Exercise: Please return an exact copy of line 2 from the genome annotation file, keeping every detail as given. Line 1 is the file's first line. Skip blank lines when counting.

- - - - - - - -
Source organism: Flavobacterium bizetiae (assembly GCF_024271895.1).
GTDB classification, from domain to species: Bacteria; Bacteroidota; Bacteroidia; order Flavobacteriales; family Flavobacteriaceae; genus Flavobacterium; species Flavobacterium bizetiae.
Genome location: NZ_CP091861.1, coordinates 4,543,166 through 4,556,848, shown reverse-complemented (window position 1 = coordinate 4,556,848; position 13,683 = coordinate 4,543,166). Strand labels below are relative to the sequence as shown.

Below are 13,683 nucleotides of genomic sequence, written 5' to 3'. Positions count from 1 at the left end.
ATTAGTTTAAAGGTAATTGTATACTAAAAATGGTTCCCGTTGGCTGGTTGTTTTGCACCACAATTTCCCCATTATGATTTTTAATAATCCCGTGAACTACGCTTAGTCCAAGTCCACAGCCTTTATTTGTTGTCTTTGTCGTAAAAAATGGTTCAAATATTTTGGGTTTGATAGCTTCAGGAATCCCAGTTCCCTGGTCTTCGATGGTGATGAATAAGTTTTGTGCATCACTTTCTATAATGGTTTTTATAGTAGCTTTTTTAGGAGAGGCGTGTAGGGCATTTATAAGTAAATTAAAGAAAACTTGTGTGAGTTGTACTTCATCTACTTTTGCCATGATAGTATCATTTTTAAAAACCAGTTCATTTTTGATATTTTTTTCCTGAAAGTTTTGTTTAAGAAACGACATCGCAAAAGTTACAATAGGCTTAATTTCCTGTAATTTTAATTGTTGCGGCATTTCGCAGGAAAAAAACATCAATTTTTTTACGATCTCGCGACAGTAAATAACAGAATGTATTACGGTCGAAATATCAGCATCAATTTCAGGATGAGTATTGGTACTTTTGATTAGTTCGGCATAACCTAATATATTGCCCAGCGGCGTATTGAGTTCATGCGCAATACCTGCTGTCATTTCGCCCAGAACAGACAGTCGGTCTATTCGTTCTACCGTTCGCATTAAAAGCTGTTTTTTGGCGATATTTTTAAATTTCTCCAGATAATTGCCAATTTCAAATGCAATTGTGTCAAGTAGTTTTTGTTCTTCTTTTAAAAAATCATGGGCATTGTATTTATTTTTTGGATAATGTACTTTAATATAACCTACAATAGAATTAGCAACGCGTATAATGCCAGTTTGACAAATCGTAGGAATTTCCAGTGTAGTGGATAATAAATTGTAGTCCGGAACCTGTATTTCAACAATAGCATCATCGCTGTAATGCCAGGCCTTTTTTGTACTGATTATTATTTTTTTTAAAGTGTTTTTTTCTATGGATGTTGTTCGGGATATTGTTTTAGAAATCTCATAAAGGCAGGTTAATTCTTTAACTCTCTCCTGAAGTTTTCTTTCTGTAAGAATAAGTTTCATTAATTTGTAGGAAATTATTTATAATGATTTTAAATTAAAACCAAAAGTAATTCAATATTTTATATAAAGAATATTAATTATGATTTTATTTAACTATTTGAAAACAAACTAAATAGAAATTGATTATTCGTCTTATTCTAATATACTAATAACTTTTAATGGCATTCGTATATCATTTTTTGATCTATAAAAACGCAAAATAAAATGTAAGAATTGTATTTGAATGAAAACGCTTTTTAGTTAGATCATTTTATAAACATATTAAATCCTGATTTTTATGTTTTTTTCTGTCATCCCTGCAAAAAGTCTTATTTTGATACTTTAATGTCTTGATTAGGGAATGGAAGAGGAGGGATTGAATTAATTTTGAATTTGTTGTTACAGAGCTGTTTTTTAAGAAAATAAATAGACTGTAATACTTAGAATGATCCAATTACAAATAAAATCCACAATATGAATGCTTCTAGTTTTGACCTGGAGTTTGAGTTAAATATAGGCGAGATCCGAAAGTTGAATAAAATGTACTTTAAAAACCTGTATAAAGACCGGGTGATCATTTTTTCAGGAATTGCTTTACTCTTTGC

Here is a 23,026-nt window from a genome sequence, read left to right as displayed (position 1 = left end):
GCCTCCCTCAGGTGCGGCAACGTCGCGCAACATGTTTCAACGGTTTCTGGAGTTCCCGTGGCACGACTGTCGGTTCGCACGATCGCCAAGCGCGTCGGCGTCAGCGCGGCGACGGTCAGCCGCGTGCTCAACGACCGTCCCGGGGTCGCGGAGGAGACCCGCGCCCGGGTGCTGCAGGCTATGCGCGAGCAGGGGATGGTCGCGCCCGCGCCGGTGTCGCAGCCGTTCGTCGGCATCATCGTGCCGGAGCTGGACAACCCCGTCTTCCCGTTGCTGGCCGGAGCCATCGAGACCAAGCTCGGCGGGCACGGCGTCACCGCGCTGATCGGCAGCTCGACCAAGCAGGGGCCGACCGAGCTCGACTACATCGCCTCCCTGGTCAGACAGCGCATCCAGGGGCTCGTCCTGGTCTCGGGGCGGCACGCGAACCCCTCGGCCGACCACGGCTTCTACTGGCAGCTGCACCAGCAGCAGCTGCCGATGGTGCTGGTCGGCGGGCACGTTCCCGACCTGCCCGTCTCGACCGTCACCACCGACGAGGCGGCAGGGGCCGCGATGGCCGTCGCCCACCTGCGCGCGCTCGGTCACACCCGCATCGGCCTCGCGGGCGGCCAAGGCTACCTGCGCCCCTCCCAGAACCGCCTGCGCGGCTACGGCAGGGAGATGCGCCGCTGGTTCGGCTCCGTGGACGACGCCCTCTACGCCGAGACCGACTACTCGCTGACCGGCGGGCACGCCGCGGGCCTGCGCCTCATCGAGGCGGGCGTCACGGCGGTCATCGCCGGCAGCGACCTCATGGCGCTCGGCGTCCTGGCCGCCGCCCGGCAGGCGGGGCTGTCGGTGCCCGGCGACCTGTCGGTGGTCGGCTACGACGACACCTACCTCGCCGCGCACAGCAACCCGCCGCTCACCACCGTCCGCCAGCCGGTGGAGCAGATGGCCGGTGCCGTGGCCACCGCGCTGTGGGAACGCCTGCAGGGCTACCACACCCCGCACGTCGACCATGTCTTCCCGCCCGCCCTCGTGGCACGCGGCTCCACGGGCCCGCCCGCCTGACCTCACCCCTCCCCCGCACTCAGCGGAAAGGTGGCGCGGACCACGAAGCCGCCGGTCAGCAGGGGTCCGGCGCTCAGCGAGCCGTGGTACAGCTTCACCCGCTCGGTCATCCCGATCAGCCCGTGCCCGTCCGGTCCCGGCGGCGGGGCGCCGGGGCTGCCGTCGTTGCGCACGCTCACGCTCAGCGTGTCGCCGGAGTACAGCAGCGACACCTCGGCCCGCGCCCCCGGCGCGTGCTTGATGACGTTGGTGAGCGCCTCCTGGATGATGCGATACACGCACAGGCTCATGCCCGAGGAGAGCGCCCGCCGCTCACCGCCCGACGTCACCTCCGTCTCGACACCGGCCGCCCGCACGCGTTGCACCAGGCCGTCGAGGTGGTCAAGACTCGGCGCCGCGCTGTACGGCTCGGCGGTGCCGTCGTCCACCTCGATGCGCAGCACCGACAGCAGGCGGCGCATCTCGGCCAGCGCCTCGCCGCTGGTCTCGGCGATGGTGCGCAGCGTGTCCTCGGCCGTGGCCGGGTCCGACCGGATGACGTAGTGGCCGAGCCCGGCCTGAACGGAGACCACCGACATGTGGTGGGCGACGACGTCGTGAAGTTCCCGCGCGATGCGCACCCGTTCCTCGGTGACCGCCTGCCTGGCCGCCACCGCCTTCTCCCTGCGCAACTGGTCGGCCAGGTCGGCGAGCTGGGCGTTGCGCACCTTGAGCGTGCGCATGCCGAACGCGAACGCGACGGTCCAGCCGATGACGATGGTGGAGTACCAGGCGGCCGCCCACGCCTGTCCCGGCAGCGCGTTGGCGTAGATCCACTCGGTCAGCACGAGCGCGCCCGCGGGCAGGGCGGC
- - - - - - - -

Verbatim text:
GTDB classification, from domain to species: Bacteria; Bacteroidota; Bacteroidia; order Flavobacteriales; family Flavobacteriaceae; genus Flavobacterium; species Flavobacterium bizetiae.